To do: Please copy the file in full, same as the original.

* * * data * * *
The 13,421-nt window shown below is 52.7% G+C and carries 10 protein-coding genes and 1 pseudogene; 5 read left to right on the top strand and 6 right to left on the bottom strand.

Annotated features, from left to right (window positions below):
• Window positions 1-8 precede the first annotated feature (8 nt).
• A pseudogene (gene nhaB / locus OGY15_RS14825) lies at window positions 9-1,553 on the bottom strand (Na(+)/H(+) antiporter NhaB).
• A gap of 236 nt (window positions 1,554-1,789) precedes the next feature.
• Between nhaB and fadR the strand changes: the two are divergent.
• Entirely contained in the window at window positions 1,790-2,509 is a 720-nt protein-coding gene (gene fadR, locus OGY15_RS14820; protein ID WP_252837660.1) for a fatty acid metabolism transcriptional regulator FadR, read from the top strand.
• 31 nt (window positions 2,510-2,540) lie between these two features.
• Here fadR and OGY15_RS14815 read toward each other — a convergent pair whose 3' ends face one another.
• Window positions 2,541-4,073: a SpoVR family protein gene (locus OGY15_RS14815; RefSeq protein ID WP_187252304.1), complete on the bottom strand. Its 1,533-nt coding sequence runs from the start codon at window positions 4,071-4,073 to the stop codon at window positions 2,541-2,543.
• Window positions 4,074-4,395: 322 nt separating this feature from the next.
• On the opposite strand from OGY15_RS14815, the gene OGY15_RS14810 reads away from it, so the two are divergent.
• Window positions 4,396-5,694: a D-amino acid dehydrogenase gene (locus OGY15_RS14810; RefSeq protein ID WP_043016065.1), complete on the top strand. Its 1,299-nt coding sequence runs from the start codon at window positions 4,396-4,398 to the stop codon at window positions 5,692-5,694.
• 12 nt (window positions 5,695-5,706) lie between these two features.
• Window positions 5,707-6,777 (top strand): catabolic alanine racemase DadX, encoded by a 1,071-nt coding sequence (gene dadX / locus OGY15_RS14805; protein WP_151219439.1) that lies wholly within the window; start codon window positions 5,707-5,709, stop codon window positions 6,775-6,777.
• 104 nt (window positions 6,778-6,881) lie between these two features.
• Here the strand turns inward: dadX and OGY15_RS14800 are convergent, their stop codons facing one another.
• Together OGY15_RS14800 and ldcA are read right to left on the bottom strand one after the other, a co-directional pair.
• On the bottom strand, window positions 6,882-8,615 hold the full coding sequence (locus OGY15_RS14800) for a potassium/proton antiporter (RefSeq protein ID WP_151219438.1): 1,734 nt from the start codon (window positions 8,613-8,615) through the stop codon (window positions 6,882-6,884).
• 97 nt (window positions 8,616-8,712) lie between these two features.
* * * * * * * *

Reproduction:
The 13,421-nt window shown below is 52.7% G+C and carries 10 protein-coding genes and 1 pseudogene; 5 read left to right on the top strand and 6 right to left on the bottom strand.

Annotated features, from left to right (window positions below):
• Window positions 1-8 precede the first annotated feature (8 nt).
• A pseudogene (gene nhaB / locus OGY15_RS14825) lies at window positions 9-1,553 on the bottom strand (Na(+)/H(+) antiporter NhaB).
• A gap of 236 nt (window positions 1,554-1,789) precedes the next feature.
• Between nhaB and fadR the strand changes: the two are divergent.
• Entirely contained in the window at window positions 1,790-2,509 is a 720-nt protein-coding gene (gene fadR, locus OGY15_RS14820; protein ID WP_252837660.1) for a fatty acid metabolism transcriptional regulator FadR, read from the top strand.
• 31 nt (window positions 2,510-2,540) lie between these two features.
• Here fadR and OGY15_RS14815 read toward each other — a convergent pair whose 3' ends face one another.
• Window positions 2,541-4,073: a SpoVR family protein gene (locus OGY15_RS14815; RefSeq protein ID WP_187252304.1), complete on the bottom strand. Its 1,533-nt coding sequence runs from the start codon at window positions 4,071-4,073 to the stop codon at window positions 2,541-2,543.
• Window positions 4,074-4,395: 322 nt separating this feature from the next.
• On the opposite strand from OGY15_RS14815, the gene OGY15_RS14810 reads away from it, so the two are divergent.
• Window positions 4,396-5,694: a D-amino acid dehydrogenase gene (locus OGY15_RS14810; RefSeq protein ID WP_043016065.1), complete on the top strand. Its 1,299-nt coding sequence runs from the start codon at window positions 4,396-4,398 to the stop codon at window positions 5,692-5,694.
• 12 nt (window positions 5,695-5,706) lie between these two features.
• Window positions 5,707-6,777 (top strand): catabolic alanine racemase DadX, encoded by a 1,071-nt coding sequence (gene dadX / locus OGY15_RS14805; protein WP_151219439.1) that lies wholly within the window; start codon window positions 5,707-5,709, stop codon window positions 6,775-6,777.
• 104 nt (window positions 6,778-6,881) lie between these two features.
• Here the strand turns inward: dadX and OGY15_RS14800 are convergent, their stop codons facing one another.
• Together OGY15_RS14800 and ldcA are read right to left on the bottom strand one after the other, a co-directional pair.
• On the bottom strand, window positions 6,882-8,615 hold the full coding sequence (locus OGY15_RS14800) for a potassium/proton antiporter (RefSeq protein ID WP_151219438.1): 1,734 nt from the start codon (window positions 8,613-8,615) through the stop codon (window positions 6,882-6,884).
• 97 nt (window positions 8,616-8,712) lie between these two features.